Media Musings

Every week, I co-teach engineering concepts to 4th graders by introducing hands-on activities. This is a video of me testing some of the projects (sail cars made of legos) created by the students. The video was taken by a 4th grade teacher and posted by the Center of Engineering Education and Outreach (CEEO). It was then disseminated through their Facebook page.

The goal of posting the YouTube video is to demonstrate the different activities that the CEEO brings to elementary schools. In particular, the video shows that through programs that the CEEO has elementary school students are learning how to create like engineers.

I definitely think that the video itself does not fully tell this story. An audience of the video might be able to discern that the individuals in this video successfully created hand-made cars that can be pushed by wind. However, the video does not show that the projects were created by groups of fourth graders. More importantly, it does not fully impart why these sail cars are important – that this activity is a learning experience for the 4th graders who created them.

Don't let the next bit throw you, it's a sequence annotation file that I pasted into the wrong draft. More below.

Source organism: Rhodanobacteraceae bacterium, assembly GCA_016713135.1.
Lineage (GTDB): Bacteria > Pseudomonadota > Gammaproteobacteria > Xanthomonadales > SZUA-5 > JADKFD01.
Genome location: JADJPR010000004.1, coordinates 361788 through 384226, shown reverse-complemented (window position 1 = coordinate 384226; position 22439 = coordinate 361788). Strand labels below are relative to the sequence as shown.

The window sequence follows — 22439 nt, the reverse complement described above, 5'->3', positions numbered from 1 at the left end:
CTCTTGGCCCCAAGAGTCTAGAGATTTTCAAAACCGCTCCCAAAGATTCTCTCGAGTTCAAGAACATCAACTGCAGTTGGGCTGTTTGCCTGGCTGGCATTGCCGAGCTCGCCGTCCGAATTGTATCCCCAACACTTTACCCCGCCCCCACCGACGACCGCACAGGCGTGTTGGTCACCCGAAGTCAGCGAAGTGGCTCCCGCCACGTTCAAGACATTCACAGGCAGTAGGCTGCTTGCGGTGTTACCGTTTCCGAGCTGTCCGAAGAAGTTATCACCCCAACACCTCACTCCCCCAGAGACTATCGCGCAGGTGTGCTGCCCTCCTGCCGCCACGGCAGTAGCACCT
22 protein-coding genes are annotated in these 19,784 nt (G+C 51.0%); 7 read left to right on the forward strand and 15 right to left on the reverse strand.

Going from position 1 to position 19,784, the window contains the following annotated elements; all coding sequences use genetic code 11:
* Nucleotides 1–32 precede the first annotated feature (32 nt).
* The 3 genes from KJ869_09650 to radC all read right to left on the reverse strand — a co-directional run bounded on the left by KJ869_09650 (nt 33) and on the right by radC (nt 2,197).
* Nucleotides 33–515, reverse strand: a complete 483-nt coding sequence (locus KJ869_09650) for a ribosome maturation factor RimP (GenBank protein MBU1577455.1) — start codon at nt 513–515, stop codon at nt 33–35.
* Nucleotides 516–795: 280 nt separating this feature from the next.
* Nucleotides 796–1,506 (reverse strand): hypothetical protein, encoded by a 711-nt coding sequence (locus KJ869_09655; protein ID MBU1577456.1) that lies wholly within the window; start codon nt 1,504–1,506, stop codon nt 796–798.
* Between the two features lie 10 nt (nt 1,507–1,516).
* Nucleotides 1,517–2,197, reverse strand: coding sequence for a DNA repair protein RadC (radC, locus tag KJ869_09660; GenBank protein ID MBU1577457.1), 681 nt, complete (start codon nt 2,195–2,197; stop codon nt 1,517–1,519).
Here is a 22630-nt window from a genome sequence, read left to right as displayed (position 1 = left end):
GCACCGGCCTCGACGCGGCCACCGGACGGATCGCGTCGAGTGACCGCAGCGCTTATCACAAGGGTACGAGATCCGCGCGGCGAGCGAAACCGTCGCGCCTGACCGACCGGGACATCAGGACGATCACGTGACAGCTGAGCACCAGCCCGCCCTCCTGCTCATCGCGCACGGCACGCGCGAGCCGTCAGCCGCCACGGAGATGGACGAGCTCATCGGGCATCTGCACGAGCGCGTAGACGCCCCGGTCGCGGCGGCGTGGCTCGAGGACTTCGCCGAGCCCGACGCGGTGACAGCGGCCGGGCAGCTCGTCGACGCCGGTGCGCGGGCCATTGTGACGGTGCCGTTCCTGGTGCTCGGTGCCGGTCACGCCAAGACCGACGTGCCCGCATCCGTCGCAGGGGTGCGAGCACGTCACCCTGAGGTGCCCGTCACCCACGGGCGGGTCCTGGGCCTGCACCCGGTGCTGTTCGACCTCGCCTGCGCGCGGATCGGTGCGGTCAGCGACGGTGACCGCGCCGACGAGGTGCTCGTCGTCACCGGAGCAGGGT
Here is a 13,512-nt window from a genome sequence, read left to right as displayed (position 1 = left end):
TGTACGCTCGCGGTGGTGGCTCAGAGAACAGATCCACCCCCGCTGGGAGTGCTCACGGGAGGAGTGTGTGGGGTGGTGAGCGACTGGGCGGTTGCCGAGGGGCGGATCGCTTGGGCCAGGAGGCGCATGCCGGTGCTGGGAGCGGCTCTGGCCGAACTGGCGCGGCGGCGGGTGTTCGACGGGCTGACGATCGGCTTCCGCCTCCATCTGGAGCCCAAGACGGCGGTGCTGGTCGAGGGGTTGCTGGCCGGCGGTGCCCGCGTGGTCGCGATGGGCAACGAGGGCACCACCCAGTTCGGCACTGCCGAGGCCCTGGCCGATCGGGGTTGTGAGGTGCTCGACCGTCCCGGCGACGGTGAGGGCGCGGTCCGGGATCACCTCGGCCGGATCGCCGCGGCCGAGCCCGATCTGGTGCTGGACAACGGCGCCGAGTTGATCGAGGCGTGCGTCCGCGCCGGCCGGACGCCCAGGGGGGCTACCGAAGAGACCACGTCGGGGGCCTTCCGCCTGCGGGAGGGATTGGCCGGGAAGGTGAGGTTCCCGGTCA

The video as it is posted on the CEEO’s Facebook page includes a description of the activity. I think the description imparts the missing information, particularly because the description connotes that the activity was a challenge given to the 4th graders. This is consistent with the CEEO’s mission of teaching students how to solve problems like engineers.

This video is definitely an example of a piece of media that cannot reach its full potential and impart its message in entirety without surrounding context.